Hence, UNHCR not only sees itself as a partner in the search for solutions to the many refugee challenges in the world at large, but also in the development of an effective comprehensive EU asylum and migration strategy. There is now, in our view, a very constructive ongoing dialogue between EU Member States and UNHCR not least within the framework of EU harmonisation.

Current developments with EU harmonisation and its asylum and migration agenda are of direct relevance to the implementation of the Agenda for Protection. As you know, the Agenda for Protection derives from the two-year Global Consultations on International Protection, in which the EU Presidency, Member States and the Commission played an active and constructive role. The Agenda is not directed at UNHCR alone. Its implementation depends on close co-operation among States, UNHCR, the NGO community and other players with a stake in refugee protection. Among the Agenda's key goals are to strengthen implementation of the international legal framework for the protection of refugees as well as to reduce misuse of asylum channels.

Given the substantial contribution of the EU to the Global Consultations process, it is no surprise that the EU's asylum harmonisation process broadly coloured the goals and objectives of the Agenda for Protection. Your regional agenda has therefore contributed to the formulation of a global agenda on refugees. Decisions taken in Brussels have considerable "export value" beyond Europe's borders.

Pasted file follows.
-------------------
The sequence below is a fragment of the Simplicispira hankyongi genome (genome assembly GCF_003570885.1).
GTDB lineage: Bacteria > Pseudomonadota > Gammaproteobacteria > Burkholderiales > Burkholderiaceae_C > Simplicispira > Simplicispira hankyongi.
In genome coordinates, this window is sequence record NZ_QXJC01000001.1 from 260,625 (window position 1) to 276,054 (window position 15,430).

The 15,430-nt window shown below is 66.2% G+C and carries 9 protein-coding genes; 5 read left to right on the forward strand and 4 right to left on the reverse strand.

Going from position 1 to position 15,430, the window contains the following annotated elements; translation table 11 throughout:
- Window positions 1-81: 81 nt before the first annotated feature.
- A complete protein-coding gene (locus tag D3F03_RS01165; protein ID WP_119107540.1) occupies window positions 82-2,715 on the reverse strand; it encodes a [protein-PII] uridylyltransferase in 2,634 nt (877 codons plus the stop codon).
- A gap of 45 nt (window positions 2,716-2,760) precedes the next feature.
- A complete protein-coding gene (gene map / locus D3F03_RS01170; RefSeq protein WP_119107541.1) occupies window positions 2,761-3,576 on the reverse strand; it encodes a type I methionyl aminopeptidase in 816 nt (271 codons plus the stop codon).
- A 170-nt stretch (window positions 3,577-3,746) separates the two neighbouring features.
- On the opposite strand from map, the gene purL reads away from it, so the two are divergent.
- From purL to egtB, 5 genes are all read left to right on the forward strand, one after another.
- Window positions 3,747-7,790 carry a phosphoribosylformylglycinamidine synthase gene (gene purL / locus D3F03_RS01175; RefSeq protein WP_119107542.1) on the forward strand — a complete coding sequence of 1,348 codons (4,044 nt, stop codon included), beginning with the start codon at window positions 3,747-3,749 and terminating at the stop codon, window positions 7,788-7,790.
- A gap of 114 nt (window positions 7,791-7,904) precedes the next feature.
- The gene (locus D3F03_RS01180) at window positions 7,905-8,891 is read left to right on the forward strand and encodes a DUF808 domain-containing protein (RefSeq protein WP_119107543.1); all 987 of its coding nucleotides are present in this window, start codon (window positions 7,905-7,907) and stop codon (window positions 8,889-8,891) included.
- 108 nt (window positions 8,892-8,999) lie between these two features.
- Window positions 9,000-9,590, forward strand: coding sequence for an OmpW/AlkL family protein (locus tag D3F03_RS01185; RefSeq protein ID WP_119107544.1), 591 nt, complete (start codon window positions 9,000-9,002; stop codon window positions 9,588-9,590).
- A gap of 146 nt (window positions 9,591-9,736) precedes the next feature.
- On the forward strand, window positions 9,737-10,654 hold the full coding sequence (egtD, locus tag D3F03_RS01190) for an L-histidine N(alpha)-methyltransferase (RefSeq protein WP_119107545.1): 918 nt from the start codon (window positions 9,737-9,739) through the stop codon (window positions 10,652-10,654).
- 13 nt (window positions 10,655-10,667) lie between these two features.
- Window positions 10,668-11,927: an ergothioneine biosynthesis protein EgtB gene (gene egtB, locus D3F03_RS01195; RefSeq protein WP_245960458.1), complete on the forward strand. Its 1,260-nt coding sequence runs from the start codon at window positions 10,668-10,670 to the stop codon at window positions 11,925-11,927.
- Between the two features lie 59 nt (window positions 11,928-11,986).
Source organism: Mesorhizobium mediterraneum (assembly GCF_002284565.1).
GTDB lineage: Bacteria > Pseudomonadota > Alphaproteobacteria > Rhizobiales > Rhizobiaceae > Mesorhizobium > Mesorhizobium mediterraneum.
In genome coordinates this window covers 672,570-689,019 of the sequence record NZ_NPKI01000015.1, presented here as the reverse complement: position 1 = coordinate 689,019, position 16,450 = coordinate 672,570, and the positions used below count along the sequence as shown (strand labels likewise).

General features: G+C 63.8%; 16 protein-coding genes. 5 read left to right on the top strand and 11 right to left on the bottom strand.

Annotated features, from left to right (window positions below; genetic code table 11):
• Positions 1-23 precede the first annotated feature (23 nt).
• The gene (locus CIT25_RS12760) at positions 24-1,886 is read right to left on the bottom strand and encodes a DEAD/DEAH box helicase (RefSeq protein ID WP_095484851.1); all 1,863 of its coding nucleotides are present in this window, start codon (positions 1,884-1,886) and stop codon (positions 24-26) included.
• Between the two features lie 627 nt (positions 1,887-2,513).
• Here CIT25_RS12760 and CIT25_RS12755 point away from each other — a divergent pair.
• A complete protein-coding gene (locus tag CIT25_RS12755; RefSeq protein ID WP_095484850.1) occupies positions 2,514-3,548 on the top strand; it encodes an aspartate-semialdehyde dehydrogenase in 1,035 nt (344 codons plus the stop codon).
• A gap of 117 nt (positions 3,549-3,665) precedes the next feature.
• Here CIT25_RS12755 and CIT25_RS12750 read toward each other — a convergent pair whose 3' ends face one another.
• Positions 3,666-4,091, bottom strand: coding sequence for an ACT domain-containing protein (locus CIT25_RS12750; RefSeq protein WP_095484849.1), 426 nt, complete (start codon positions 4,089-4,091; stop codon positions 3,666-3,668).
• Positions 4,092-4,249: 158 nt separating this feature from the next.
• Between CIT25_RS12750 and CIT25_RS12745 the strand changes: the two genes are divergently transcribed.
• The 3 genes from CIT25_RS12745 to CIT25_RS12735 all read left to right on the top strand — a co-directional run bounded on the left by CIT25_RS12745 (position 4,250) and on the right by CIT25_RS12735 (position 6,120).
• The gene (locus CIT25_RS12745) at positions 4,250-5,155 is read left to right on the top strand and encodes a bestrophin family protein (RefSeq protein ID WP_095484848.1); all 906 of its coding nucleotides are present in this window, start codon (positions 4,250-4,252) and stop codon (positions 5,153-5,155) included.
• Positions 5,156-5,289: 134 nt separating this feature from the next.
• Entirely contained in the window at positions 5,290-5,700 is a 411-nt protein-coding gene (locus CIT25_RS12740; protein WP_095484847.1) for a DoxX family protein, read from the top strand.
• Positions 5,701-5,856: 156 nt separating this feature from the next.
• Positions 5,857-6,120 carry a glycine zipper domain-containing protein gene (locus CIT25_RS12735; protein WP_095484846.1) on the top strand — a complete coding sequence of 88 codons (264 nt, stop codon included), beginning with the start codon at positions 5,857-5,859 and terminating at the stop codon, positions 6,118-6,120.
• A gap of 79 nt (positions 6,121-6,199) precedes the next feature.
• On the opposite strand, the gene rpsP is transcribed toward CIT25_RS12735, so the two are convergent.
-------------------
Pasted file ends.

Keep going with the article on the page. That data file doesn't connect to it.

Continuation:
Many of the activities contained both in the Agenda for Protection, just as for the EU's programme in the field of asylum and migration, require the building of cross-regional consensus and co-operation. For this reason, pursuant to the Agenda for Protection, the High Commissioner launched a new Forum for his Convention Plus initiative to enable the development of tools, inter alia, in the form of multilateral special agreements, which both build on the 1951 Convention and complement it.

In this spirit, I suggest that there is considerable potential for constructive synergy between the global and European asylum policy initiatives. The interlinkages are clearly evident, and have been recognised by the European Commission in its welcome communication on the matter issued in March 2003. This document rightly identifies the Agenda implementation and EU harmonisation as "mutually boosting" and views the success of the Agenda as depending "heavily on Europe's ambition as regards its common asylum policy and the results it generates". I would add the converse, that the extent to which the EU successfully engages with and implements the Agenda will directly enhance the development of the common European asylum system.